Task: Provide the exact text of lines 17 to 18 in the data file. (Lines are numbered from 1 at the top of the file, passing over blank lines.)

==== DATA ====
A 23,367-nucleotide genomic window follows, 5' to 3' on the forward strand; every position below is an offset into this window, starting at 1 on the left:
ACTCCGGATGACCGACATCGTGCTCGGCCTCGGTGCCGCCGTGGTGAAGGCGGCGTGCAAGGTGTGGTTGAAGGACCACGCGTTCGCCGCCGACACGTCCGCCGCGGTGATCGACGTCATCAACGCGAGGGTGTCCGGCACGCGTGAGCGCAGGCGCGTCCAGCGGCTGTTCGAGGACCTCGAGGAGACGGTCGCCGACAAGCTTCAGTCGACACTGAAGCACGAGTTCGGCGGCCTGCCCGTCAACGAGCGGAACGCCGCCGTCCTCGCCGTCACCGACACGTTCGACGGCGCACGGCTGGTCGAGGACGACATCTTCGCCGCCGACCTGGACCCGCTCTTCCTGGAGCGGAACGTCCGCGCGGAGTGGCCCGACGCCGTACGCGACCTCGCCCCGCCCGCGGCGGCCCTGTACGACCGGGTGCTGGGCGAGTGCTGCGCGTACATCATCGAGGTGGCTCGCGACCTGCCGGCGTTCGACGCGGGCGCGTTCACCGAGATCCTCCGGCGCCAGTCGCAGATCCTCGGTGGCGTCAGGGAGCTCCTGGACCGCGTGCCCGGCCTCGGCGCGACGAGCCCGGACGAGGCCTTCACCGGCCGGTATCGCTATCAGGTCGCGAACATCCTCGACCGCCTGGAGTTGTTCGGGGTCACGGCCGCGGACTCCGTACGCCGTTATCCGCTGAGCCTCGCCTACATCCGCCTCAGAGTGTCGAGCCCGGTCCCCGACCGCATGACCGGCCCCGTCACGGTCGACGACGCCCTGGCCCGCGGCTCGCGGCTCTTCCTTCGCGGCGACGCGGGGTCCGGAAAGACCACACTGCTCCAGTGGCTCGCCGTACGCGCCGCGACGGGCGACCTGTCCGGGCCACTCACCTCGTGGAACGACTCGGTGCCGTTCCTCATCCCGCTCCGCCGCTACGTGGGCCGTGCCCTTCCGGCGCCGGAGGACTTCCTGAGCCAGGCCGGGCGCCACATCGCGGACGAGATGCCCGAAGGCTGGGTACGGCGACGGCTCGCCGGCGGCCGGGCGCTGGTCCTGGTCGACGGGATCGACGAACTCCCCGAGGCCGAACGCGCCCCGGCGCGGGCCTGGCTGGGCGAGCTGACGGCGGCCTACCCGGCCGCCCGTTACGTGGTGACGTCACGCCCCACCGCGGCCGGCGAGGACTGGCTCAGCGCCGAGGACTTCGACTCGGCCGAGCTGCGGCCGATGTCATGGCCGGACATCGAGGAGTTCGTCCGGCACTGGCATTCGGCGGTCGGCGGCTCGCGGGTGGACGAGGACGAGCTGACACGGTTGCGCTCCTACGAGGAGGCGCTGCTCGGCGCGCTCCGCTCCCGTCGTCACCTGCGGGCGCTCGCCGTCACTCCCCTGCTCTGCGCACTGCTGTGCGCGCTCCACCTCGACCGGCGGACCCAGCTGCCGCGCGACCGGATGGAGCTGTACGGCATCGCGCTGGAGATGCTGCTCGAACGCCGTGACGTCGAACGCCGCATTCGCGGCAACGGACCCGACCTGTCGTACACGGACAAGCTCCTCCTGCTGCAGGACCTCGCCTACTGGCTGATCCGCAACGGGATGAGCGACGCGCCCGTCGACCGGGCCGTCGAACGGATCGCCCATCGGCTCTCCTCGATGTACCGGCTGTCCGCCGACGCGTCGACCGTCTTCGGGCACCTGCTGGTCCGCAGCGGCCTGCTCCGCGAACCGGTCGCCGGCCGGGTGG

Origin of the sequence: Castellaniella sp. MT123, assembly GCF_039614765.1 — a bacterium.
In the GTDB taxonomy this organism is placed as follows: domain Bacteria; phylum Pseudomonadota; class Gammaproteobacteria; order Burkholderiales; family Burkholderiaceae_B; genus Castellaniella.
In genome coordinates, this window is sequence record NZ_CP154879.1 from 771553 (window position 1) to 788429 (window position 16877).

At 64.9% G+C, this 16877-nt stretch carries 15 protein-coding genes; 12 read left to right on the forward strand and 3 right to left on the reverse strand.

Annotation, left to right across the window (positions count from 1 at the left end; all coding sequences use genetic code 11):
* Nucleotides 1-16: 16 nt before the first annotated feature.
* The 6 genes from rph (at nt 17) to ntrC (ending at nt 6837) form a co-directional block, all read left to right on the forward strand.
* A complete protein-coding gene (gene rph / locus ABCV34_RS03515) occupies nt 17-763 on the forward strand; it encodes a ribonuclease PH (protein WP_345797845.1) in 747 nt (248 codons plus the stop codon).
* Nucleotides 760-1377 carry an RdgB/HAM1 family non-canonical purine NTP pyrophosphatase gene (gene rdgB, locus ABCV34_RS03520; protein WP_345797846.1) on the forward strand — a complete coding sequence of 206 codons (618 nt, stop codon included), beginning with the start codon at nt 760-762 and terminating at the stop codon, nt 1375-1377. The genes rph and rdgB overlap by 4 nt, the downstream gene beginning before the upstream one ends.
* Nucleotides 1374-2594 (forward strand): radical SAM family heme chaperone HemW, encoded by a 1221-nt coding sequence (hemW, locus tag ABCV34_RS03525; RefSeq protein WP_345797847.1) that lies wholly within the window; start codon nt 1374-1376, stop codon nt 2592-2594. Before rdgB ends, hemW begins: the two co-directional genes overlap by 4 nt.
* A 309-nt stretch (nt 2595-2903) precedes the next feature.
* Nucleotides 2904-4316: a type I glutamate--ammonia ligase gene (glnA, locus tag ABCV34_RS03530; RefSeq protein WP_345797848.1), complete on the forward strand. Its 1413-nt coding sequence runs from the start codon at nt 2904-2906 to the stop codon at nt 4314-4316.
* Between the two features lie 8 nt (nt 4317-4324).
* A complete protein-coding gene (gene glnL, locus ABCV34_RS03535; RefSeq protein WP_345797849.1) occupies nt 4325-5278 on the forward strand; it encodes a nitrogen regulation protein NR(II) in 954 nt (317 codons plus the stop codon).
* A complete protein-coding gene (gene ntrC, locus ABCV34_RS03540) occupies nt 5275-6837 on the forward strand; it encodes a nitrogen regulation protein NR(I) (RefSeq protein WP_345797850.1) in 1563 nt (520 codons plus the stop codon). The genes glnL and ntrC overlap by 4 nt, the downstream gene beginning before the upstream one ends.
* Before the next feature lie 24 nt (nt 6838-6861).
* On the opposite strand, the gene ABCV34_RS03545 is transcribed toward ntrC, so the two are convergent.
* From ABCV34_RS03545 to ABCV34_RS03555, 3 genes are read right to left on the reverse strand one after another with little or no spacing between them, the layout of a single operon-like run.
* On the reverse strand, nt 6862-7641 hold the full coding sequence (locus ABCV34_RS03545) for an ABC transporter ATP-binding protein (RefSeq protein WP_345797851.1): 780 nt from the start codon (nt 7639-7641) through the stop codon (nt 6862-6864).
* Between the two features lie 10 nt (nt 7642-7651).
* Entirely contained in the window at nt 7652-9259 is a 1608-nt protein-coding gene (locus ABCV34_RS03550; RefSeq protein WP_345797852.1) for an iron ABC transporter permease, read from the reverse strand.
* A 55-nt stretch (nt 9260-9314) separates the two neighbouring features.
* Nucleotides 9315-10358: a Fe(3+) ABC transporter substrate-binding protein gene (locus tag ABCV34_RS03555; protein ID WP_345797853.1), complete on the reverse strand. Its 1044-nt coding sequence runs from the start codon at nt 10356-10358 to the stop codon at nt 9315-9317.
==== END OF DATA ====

* A complete protein-coding gene (gene ntrC, locus ABCV34_RS03540) occupies nt 5275-6837 on the forward strand; it encodes a nitrogen regulation protein NR(I) (RefSeq protein WP_345797850.1) in 1563 nt (520 codons plus the stop codon). The genes glnL and ntrC overlap by 4 nt, the downstream gene beginning before the upstream one ends.
* Before the next feature lie 24 nt (nt 6838-6861).